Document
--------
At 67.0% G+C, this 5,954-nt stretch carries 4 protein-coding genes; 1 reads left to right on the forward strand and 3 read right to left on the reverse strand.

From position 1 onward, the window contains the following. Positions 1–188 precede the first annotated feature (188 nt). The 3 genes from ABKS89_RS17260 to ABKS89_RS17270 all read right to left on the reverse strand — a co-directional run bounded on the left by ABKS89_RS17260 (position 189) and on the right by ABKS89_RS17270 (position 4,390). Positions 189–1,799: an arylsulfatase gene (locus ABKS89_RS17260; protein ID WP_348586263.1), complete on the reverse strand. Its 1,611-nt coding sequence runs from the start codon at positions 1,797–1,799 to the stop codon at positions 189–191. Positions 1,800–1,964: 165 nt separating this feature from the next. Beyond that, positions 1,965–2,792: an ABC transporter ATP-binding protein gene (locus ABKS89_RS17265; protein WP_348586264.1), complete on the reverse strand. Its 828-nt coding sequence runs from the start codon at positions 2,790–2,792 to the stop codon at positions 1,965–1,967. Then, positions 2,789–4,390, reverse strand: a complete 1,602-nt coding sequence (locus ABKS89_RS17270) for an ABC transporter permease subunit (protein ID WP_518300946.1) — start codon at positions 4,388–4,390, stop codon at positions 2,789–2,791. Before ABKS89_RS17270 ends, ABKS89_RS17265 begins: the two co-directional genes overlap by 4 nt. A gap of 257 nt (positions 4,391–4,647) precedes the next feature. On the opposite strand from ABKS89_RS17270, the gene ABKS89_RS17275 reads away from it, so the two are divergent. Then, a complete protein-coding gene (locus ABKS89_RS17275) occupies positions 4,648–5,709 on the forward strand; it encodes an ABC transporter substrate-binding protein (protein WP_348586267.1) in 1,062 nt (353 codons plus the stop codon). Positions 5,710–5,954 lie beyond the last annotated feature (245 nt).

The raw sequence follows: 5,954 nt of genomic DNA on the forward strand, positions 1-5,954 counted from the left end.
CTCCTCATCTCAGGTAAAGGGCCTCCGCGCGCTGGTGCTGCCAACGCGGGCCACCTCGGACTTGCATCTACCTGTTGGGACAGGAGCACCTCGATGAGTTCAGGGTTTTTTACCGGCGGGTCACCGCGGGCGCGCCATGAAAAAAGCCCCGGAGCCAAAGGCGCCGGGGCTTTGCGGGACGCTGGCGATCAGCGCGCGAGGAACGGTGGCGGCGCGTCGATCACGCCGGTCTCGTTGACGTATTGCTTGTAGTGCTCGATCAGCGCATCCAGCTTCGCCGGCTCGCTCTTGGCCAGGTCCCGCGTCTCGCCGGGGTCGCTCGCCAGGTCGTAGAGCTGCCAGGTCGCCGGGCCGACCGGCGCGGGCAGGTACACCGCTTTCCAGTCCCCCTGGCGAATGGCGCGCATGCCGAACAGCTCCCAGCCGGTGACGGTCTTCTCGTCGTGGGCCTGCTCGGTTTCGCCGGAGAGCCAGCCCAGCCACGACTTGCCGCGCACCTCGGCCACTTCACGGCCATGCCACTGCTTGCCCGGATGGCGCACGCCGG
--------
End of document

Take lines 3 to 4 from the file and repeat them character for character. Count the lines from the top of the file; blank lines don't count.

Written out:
The raw sequence follows: 5,954 nt of genomic DNA on the forward strand, positions 1-5,954 counted from the left end.
CTCCTCATCTCAGGTAAAGGGCCTCCGCGCGCTGGTGCTGCCAACGCGGGCCACCTCGGACTTGCATCTACCTGTTGGGACAGGAGCACCTCGATGAGTTCAGGGTTTTTTACCGGCGGGTCACCGCGGGCGCGCCATGAAAAAAGCCCCGGAGCCAAAGGCGCCGGGGCTTTGCGGGACGCTGGCGATCAGCGCGCGAGGAACGGTGGCGGCGCGTCGATCACGCCGGTCTCGTTGACGTATTGCTTGTAGTGCTCGATCAGCGCATCCAGCTTCGCCGGCTCGCTCTTGGCCAGGTCCCGCGTCTCGCCGGGGTCGCTCGCCAGGTCGTAGAGCTGCCAGGTCGCCGGGCCGACCGGCGCGGGCAGGTACACCGCTTTCCAGTCCCCCTGGCGAATGGCGCGCATGCCGAACAGCTCCCAGCCGGTGACGGTCTTCTCGTCGTGGGCCTGCTCGGTTTCGCCGGAGAGCCAGCCCAGCCACGACTTGCCGCGCACCTCGGCCACTTCACGGCCATGCCACTGCTTGCCCGGATGGCGCACGCCGG